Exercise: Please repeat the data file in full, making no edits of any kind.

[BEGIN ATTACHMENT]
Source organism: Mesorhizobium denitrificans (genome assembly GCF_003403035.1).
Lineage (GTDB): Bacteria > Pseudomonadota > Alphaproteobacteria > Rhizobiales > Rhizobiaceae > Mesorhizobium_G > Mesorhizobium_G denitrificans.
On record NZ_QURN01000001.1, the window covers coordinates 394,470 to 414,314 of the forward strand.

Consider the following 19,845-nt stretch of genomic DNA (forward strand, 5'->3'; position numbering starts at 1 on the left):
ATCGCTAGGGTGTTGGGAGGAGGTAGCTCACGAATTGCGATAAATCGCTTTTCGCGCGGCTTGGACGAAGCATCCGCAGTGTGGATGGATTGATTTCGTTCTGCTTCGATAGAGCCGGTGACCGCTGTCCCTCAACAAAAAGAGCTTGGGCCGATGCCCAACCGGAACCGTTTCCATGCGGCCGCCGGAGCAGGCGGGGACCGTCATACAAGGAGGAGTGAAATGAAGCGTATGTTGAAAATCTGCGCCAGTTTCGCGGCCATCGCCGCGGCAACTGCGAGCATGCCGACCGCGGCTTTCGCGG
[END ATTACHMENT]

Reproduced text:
Source organism: Mesorhizobium denitrificans (genome assembly GCF_003403035.1).
Lineage (GTDB): Bacteria > Pseudomonadota > Alphaproteobacteria > Rhizobiales > Rhizobiaceae > Mesorhizobium_G > Mesorhizobium_G denitrificans.
On record NZ_QURN01000001.1, the window covers coordinates 394,470 to 414,314 of the forward strand.

Consider the following 19,845-nt stretch of genomic DNA (forward strand, 5'->3'; position numbering starts at 1 on the left):
ATCGCTAGGGTGTTGGGAGGAGGTAGCTCACGAATTGCGATAAATCGCTTTTCGCGCGGCTTGGACGAAGCATCCGCAGTGTGGATGGATTGATTTCGTTCTGCTTCGATAGAGCCGGTGACCGCTGTCCCTCAACAAAAAGAGCTTGGGCCGATGCCCAACCGGAACCGTTTCCATGCGGCCGCCGGAGCAGGCGGGGACCGTCATACAAGGAGGAGTGAAATGAAGCGTATGTTGAAAATCTGCGCCAGTTTCGCGGCCATCGCCGCGGCAACTGCGAGCATGCCGACCGCGGCTTTCGCGG